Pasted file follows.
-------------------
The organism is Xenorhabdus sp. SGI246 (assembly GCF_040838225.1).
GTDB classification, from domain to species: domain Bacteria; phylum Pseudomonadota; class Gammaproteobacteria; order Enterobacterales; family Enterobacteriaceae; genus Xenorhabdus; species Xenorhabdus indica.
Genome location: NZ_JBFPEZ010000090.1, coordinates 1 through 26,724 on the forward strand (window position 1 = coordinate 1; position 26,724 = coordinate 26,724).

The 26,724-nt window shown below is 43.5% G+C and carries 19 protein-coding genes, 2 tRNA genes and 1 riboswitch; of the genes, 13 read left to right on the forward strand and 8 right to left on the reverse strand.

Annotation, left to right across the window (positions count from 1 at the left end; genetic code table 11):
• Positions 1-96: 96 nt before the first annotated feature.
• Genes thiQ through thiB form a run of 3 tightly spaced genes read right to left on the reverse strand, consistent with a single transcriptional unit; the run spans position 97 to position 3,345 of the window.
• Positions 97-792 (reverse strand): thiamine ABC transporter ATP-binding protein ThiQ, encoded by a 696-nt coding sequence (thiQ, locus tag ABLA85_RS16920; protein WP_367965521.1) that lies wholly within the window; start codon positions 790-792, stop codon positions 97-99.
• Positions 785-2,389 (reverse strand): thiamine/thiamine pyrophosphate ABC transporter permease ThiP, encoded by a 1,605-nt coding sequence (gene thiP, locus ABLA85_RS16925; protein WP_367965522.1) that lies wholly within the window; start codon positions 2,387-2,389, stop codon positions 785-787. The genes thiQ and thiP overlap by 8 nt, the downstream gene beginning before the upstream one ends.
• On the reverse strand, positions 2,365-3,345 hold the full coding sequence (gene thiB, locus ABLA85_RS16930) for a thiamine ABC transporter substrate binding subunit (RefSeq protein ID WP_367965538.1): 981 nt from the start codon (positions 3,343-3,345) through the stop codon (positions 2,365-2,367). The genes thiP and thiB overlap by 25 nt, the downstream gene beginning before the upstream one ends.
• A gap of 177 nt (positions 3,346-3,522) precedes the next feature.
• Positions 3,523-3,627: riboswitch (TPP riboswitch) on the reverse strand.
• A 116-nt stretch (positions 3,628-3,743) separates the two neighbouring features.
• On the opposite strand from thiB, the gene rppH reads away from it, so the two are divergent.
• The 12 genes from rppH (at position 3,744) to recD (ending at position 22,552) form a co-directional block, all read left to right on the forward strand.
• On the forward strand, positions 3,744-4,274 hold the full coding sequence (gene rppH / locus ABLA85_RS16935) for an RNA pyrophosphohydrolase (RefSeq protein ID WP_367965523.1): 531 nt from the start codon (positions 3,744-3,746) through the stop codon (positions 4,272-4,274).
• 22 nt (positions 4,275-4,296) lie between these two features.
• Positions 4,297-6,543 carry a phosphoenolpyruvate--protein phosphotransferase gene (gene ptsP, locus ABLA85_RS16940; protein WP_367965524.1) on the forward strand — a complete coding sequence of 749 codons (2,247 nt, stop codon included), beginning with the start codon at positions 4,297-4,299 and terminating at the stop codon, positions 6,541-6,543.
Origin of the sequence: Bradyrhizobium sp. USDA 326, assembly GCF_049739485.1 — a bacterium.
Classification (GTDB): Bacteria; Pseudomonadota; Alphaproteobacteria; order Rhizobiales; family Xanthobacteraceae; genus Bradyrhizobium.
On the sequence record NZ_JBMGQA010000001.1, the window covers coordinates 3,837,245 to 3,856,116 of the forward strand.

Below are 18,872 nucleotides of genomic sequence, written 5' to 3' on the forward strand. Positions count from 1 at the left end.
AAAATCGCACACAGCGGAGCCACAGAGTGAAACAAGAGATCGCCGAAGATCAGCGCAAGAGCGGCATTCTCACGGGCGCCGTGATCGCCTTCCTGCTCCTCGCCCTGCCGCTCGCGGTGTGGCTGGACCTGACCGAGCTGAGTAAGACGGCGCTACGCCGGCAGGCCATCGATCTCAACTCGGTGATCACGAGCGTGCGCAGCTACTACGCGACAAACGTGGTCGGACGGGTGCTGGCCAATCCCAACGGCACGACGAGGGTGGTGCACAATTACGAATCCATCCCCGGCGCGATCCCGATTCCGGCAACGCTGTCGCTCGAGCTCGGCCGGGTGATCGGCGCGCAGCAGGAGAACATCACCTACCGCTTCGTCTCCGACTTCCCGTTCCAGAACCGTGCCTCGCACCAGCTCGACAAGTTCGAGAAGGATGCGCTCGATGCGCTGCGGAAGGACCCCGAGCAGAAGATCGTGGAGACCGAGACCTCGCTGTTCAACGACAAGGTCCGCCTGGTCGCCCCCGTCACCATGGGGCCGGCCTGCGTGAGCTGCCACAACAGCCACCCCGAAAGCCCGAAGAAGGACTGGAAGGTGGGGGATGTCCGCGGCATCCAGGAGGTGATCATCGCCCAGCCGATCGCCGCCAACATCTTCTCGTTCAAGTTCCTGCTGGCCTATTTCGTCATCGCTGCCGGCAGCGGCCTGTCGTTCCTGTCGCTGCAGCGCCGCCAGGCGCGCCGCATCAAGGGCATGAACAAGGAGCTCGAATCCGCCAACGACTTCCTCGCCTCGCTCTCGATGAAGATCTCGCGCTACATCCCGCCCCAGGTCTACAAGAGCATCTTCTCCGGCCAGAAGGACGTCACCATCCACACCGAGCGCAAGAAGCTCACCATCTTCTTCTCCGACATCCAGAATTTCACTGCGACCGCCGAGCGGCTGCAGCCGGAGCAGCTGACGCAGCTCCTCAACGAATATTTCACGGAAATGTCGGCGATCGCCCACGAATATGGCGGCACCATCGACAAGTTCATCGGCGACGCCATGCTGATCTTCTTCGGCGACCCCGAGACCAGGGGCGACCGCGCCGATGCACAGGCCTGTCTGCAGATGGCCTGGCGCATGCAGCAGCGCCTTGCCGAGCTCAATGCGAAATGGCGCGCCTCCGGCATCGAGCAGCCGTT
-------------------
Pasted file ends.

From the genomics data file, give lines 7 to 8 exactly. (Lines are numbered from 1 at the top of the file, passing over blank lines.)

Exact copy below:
• Genes thiQ through thiB form a run of 3 tightly spaced genes read right to left on the reverse strand, consistent with a single transcriptional unit; the run spans position 97 to position 3,345 of the window.
• Positions 97-792 (reverse strand): thiamine ABC transporter ATP-binding protein ThiQ, encoded by a 696-nt coding sequence (thiQ, locus tag ABLA85_RS16920; protein WP_367965521.1) that lies wholly within the window; start codon positions 790-792, stop codon positions 97-99.